I've also pondered what to use that space for...what could I hide in there?

  3. The PCV is something that once it get's tuned properly I want to protect and hide as much as possible. Why would you need to get to it if it's working properly? I've found that the one on my race bike I leave alone. I know some ppl are always messing with it and it only seems to introduce problems. I'll have to see where the cables allow mounting, but we have to figure out something cool to do with that Evap can spot.

  4. small NOS bottle? Auxiliary fuel cell? It has to be something you wouldn't need access to very often.

  5. The first O2 "manipulators" were wired wrong. They have since fixed it. I'm running the 2 Bros map with my Leo. Tried the Jardine; felt the 2 Bros may be a teeny bit smoother. Like you say, probably either one is fine to use, and really doesn't need a custom map from a dyno run. I am running the BMC air filter and did the 1st/2nd gear mod, evap, and PAIR as well. AlanG

  6. You should come down to MMP this weekend. I'll have my VFR1200 in the talented hands of Matt Spencer on the dyno Saterday morning. A custom map at our elevation should be interesting. We'll also be loading the zero map, and stock maps for reference points, and then play with the 1st and 2nd gear limitations.

    Need a place to stay? I've got a guest room!

  7. I love SLC and MMP but unfortunately it is a 18 hour drive down i15 so I don't get down there very often.

    I have friends in the area and I would definitely like to get there more often. I went to the WSBK event a couple years in a row and did the Apex trackday right after. That's something I'd like to try to do again next year.

    I'm interested to see how your dyno work turns out.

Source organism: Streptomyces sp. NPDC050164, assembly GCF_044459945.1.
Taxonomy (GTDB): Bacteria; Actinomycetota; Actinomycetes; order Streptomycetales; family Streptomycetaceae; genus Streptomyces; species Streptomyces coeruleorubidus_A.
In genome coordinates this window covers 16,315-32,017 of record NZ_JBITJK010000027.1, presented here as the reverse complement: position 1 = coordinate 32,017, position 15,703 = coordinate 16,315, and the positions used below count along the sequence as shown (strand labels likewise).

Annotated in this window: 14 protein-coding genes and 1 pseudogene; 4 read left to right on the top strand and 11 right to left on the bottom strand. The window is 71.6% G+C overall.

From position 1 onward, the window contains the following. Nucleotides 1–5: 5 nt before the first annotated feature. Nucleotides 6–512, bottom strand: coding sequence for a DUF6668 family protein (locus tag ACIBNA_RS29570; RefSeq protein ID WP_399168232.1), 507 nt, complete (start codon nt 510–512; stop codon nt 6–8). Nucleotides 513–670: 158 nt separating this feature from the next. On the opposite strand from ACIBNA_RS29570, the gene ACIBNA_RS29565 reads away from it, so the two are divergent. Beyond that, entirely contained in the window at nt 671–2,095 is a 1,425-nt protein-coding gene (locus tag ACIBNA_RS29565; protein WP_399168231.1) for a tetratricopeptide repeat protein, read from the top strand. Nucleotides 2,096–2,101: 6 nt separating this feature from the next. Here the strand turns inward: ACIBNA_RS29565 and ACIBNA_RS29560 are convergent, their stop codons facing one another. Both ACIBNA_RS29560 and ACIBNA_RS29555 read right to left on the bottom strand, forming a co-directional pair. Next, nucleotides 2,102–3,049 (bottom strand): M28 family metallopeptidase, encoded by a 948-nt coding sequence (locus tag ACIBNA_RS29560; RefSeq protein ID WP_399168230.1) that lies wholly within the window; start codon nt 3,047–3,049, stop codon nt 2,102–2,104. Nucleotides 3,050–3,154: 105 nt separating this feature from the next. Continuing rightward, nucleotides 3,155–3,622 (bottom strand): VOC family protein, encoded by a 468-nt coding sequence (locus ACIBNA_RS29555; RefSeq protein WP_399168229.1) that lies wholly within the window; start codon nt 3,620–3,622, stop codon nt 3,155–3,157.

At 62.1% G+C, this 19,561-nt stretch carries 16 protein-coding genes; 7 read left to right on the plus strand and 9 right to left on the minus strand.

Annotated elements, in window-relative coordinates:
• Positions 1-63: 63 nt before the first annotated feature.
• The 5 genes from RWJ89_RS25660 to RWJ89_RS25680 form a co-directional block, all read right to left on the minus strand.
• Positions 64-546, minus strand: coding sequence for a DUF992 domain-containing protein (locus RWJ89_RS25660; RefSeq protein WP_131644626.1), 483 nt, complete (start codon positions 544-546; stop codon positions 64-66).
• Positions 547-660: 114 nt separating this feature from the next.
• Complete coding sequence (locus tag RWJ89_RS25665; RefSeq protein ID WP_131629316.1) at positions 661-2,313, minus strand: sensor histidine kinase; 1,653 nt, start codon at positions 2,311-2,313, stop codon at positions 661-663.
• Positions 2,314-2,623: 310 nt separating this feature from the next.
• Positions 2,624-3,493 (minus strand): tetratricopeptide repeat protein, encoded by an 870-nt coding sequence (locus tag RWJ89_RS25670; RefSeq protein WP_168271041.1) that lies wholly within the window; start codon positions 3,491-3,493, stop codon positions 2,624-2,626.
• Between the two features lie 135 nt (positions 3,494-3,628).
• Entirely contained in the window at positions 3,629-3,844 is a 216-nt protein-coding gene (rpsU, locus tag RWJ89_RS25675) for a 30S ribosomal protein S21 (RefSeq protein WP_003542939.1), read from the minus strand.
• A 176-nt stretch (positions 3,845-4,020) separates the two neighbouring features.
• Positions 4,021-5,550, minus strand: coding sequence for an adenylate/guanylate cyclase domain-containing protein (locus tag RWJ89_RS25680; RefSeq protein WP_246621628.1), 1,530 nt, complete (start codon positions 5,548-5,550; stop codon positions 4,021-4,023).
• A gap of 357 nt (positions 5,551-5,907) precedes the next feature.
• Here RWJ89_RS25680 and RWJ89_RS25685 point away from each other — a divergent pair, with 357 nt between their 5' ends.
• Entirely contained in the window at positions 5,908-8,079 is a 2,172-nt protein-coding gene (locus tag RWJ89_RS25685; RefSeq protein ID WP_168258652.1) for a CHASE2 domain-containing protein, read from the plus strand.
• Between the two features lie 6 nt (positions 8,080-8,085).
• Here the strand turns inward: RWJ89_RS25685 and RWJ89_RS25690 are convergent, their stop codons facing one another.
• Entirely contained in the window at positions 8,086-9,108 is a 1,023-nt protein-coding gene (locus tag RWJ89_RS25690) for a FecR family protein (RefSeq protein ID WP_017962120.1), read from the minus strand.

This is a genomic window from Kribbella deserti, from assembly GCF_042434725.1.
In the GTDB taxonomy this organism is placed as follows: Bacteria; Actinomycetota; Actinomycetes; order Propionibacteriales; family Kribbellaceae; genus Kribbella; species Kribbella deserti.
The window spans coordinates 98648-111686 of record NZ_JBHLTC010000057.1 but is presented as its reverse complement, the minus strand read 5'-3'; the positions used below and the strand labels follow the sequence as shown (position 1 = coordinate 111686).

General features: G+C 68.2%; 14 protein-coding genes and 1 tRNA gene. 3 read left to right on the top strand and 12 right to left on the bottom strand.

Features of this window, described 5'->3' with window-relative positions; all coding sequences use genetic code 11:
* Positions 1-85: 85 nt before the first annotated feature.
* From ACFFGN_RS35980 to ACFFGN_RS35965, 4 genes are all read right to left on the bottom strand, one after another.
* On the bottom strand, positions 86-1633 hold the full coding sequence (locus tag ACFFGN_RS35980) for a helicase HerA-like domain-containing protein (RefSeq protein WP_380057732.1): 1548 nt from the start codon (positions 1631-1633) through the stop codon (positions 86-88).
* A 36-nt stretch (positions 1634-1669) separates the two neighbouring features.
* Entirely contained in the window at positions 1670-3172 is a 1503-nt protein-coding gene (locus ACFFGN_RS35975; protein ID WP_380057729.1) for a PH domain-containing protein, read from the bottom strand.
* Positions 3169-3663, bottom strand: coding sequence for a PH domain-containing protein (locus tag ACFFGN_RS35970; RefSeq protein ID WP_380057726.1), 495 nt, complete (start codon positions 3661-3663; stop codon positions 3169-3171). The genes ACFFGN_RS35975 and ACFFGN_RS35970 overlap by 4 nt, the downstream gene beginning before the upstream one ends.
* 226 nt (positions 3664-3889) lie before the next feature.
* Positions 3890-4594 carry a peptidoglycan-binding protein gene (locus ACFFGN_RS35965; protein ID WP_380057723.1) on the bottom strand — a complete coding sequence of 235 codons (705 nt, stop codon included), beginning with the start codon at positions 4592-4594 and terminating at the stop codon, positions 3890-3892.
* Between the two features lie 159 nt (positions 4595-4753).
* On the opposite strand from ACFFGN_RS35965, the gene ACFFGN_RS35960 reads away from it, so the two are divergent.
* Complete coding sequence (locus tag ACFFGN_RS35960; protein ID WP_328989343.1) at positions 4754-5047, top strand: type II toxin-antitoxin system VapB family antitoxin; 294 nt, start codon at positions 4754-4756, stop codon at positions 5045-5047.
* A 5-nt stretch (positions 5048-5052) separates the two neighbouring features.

8. I sat down and chatted with my tuner tonight and shot the shit regarding the custom map. In particular how removing the O2 sensors from the bike will affect it. He said that the O2 sensors on motorcycles currently are very poor to begin with and the lambda sensors used in cars and the dyno are much more precise.

    Furthermore, the O2 sensors on bikes are only used below 2000 rpm's and at 20% throttle and less (Where emissions are checked). Above those set conditions, it's no longer a closed loop system.

    I asked if the bike would continue to modify fuel based on air temp and barometric pressure and he said absolutely. That's actually all done by the MAP sensor which is on the left hand side of our air boxes.

    When I was pulling all the PAIR junk off the bike I actually pulled the MAP sensor hose and plugged it. The bike idled fine, but once I gave it gas it died. This now makes sense because idling, it was below 2000k and less than 20% throttle. Once throttle was applied it no longer used the O2 sensor, but switched to the MAP sensor and promptly died.

    Just tid-bits of information I thought I'd pass along.

  9. I saw that you have reported 39-41 mpg fuel consumption earlier. Has it increased since you installed PC-V? I just installed PC-V and with map tuning I decreased the consumption from 32 to 34 mpg but nowhere near your values.

    My bike has only 800 km in it. I remember that you said somewhere that the consumption went down when the bike had 1000 km in the meter. What kind of values are talking about the then?

  10. If you take a look at my Fuelly.com log, you'll see that it wasn't until my 8th fuel-up that I started seeing high 30s MPG (US). Before I stopped tracking it I had averaged 39.9mpg overall. It will definitely improve after 1000 miles.